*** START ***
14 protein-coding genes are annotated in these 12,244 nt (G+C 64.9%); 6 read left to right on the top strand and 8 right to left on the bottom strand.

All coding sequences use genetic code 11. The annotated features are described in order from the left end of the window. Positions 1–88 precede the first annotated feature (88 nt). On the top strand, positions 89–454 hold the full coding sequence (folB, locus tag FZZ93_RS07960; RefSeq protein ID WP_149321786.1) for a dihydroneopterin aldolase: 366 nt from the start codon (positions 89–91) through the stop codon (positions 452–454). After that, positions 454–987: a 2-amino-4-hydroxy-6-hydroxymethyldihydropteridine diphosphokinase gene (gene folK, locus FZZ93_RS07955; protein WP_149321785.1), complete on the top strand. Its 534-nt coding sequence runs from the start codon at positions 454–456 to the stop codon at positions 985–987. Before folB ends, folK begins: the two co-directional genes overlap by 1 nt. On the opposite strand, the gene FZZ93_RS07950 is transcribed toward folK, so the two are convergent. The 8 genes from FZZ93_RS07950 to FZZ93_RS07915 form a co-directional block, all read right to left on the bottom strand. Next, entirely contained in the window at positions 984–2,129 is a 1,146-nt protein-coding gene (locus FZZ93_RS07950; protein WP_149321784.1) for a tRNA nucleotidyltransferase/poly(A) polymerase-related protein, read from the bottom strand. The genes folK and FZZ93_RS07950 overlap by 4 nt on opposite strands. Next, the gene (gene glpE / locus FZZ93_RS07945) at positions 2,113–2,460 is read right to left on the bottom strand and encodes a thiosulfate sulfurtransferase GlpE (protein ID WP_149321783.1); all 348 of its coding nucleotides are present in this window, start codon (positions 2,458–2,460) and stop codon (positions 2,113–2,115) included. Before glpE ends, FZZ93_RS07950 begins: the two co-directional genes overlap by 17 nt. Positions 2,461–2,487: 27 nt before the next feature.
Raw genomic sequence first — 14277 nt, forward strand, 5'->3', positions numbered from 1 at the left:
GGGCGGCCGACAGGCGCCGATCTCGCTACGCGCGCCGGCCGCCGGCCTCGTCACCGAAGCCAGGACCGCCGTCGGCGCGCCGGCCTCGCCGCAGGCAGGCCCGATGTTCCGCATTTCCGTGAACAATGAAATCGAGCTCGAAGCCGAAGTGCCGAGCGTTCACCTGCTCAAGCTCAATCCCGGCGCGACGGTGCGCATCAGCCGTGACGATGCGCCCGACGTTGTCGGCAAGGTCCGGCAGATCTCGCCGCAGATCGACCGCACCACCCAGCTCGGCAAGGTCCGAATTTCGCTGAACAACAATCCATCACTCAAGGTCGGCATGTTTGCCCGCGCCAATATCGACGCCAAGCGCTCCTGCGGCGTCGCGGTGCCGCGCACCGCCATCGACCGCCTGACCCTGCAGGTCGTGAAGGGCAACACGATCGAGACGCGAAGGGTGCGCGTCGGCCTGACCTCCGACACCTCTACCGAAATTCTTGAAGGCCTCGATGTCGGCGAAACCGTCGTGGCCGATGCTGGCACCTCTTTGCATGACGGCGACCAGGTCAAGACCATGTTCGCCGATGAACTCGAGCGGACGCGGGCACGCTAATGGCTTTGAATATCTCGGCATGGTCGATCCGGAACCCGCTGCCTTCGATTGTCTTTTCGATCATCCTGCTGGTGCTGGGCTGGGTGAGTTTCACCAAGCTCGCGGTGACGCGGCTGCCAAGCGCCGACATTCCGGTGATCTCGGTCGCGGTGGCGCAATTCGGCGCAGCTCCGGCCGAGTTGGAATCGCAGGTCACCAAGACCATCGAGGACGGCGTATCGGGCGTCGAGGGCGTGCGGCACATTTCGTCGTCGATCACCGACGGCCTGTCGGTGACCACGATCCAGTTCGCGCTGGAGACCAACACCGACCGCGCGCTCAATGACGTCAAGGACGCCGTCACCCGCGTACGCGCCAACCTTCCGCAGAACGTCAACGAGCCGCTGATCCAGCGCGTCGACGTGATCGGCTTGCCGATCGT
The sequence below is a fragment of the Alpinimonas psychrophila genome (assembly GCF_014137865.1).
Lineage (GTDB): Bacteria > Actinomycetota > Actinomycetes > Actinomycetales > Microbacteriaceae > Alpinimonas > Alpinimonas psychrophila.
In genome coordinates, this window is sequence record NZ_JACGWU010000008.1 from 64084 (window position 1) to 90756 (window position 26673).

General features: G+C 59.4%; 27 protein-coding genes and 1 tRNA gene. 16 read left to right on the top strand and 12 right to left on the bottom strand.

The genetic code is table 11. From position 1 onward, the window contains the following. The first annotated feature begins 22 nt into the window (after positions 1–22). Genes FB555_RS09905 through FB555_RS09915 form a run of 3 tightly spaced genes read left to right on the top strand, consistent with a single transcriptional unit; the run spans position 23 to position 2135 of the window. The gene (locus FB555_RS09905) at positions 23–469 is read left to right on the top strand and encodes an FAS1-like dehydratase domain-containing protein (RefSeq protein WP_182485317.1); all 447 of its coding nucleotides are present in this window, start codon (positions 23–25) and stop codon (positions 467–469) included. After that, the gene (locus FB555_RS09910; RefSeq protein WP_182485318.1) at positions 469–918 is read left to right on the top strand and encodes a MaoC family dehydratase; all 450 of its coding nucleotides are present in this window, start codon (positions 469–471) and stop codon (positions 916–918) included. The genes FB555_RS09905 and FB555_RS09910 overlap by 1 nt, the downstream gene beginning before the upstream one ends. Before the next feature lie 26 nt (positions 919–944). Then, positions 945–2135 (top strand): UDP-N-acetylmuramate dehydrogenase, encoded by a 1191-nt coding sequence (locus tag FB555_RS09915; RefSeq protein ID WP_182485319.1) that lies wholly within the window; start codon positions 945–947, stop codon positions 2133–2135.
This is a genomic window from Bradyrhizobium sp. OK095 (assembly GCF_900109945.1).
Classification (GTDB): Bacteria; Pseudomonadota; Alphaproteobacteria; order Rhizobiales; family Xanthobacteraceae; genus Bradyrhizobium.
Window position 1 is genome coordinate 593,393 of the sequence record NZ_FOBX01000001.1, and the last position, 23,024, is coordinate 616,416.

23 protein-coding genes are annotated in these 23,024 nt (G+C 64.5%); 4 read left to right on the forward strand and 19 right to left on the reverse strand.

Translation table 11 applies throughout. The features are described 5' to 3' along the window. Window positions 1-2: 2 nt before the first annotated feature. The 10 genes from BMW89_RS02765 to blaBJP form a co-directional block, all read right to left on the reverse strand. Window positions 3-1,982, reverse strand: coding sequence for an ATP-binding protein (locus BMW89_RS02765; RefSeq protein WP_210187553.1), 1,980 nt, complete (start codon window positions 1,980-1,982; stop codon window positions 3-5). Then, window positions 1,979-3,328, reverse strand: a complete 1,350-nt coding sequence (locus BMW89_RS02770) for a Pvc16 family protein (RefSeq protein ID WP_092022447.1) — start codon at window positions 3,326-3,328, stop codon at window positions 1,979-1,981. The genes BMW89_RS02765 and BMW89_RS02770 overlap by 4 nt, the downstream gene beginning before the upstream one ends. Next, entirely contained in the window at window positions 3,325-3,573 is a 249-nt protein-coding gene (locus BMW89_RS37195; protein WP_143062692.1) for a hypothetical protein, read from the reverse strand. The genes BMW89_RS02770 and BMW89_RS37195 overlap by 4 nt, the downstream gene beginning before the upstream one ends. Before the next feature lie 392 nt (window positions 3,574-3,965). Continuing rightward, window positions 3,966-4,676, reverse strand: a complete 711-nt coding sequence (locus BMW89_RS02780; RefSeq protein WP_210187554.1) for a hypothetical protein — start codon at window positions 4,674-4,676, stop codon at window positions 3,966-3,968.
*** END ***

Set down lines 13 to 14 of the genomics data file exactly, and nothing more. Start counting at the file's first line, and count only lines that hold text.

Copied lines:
23 protein-coding genes are annotated in these 23,024 nt (G+C 64.5%); 4 read left to right on the forward strand and 19 right to left on the reverse strand.

Translation table 11 applies throughout. The features are described 5' to 3' along the window. Window positions 1-2: 2 nt before the first annotated feature. The 10 genes from BMW89_RS02765 to blaBJP form a co-directional block, all read right to left on the reverse strand. Window positions 3-1,982, reverse strand: coding sequence for an ATP-binding protein (locus BMW89_RS02765; RefSeq protein WP_210187553.1), 1,980 nt, complete (start codon window positions 1,980-1,982; stop codon window positions 3-5). Then, window positions 1,979-3,328, reverse strand: a complete 1,350-nt coding sequence (locus BMW89_RS02770) for a Pvc16 family protein (RefSeq protein ID WP_092022447.1) — start codon at window positions 3,326-3,328, stop codon at window positions 1,979-1,981. The genes BMW89_RS02765 and BMW89_RS02770 overlap by 4 nt, the downstream gene beginning before the upstream one ends. Next, entirely contained in the window at window positions 3,325-3,573 is a 249-nt protein-coding gene (locus BMW89_RS37195; protein WP_143062692.1) for a hypothetical protein, read from the reverse strand. The genes BMW89_RS02770 and BMW89_RS37195 overlap by 4 nt, the downstream gene beginning before the upstream one ends. Before the next feature lie 392 nt (window positions 3,574-3,965). Continuing rightward, window positions 3,966-4,676, reverse strand: a complete 711-nt coding sequence (locus BMW89_RS02780; RefSeq protein WP_210187554.1) for a hypothetical protein — start codon at window positions 4,674-4,676, stop codon at window positions 3,966-3,968.